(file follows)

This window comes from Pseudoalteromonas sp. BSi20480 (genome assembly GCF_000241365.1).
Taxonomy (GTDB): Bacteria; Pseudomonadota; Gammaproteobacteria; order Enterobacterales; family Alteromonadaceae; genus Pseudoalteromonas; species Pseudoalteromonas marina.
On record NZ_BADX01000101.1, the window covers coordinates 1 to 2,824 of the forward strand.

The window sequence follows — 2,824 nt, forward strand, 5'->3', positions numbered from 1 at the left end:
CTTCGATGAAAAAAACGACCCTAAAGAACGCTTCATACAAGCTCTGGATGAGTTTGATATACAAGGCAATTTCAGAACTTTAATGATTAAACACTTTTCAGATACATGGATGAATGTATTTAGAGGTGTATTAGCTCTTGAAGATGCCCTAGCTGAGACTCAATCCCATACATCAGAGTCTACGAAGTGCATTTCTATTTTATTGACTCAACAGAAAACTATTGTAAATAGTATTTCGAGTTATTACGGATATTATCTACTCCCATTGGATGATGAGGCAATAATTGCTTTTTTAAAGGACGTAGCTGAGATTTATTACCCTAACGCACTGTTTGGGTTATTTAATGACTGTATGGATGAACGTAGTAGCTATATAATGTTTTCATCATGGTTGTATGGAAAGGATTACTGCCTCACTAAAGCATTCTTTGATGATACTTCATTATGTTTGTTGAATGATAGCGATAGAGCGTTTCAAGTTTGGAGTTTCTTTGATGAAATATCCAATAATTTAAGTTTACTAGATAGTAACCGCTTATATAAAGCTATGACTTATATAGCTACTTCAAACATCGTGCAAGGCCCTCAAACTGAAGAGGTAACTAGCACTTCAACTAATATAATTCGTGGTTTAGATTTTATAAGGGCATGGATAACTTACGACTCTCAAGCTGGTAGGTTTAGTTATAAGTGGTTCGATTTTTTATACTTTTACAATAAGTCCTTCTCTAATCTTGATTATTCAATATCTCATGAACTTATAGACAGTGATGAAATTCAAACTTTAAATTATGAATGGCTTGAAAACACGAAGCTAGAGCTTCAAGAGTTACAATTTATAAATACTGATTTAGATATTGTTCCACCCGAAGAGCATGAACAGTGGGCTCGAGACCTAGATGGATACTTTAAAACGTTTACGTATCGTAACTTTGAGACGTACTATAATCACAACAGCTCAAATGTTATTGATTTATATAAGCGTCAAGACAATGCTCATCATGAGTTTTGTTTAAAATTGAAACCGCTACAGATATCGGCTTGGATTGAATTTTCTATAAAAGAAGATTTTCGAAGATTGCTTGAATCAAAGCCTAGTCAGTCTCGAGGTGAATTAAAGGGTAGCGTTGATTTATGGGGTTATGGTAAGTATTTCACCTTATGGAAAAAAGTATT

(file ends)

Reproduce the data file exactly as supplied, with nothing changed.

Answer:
This window comes from Pseudoalteromonas sp. BSi20480 (genome assembly GCF_000241365.1).
Taxonomy (GTDB): Bacteria; Pseudomonadota; Gammaproteobacteria; order Enterobacterales; family Alteromonadaceae; genus Pseudoalteromonas; species Pseudoalteromonas marina.
On record NZ_BADX01000101.1, the window covers coordinates 1 to 2,824 of the forward strand.

The window sequence follows — 2,824 nt, forward strand, 5'->3', positions numbered from 1 at the left end:
CTTCGATGAAAAAAACGACCCTAAAGAACGCTTCATACAAGCTCTGGATGAGTTTGATATACAAGGCAATTTCAGAACTTTAATGATTAAACACTTTTCAGATACATGGATGAATGTATTTAGAGGTGTATTAGCTCTTGAAGATGCCCTAGCTGAGACTCAATCCCATACATCAGAGTCTACGAAGTGCATTTCTATTTTATTGACTCAACAGAAAACTATTGTAAATAGTATTTCGAGTTATTACGGATATTATCTACTCCCATTGGATGATGAGGCAATAATTGCTTTTTTAAAGGACGTAGCTGAGATTTATTACCCTAACGCACTGTTTGGGTTATTTAATGACTGTATGGATGAACGTAGTAGCTATATAATGTTTTCATCATGGTTGTATGGAAAGGATTACTGCCTCACTAAAGCATTCTTTGATGATACTTCATTATGTTTGTTGAATGATAGCGATAGAGCGTTTCAAGTTTGGAGTTTCTTTGATGAAATATCCAATAATTTAAGTTTACTAGATAGTAACCGCTTATATAAAGCTATGACTTATATAGCTACTTCAAACATCGTGCAAGGCCCTCAAACTGAAGAGGTAACTAGCACTTCAACTAATATAATTCGTGGTTTAGATTTTATAAGGGCATGGATAACTTACGACTCTCAAGCTGGTAGGTTTAGTTATAAGTGGTTCGATTTTTTATACTTTTACAATAAGTCCTTCTCTAATCTTGATTATTCAATATCTCATGAACTTATAGACAGTGATGAAATTCAAACTTTAAATTATGAATGGCTTGAAAACACGAAGCTAGAGCTTCAAGAGTTACAATTTATAAATACTGATTTAGATATTGTTCCACCCGAAGAGCATGAACAGTGGGCTCGAGACCTAGATGGATACTTTAAAACGTTTACGTATCGTAACTTTGAGACGTACTATAATCACAACAGCTCAAATGTTATTGATTTATATAAGCGTCAAGACAATGCTCATCATGAGTTTTGTTTAAAATTGAAACCGCTACAGATATCGGCTTGGATTGAATTTTCTATAAAAGAAGATTTTCGAAGATTGCTTGAATCAAAGCCTAGTCAGTCTCGAGGTGAATTAAAGGGTAGCGTTGATTTATGGGGTTATGGTAAGTATTTCACCTTATGGAAAAAAGTATT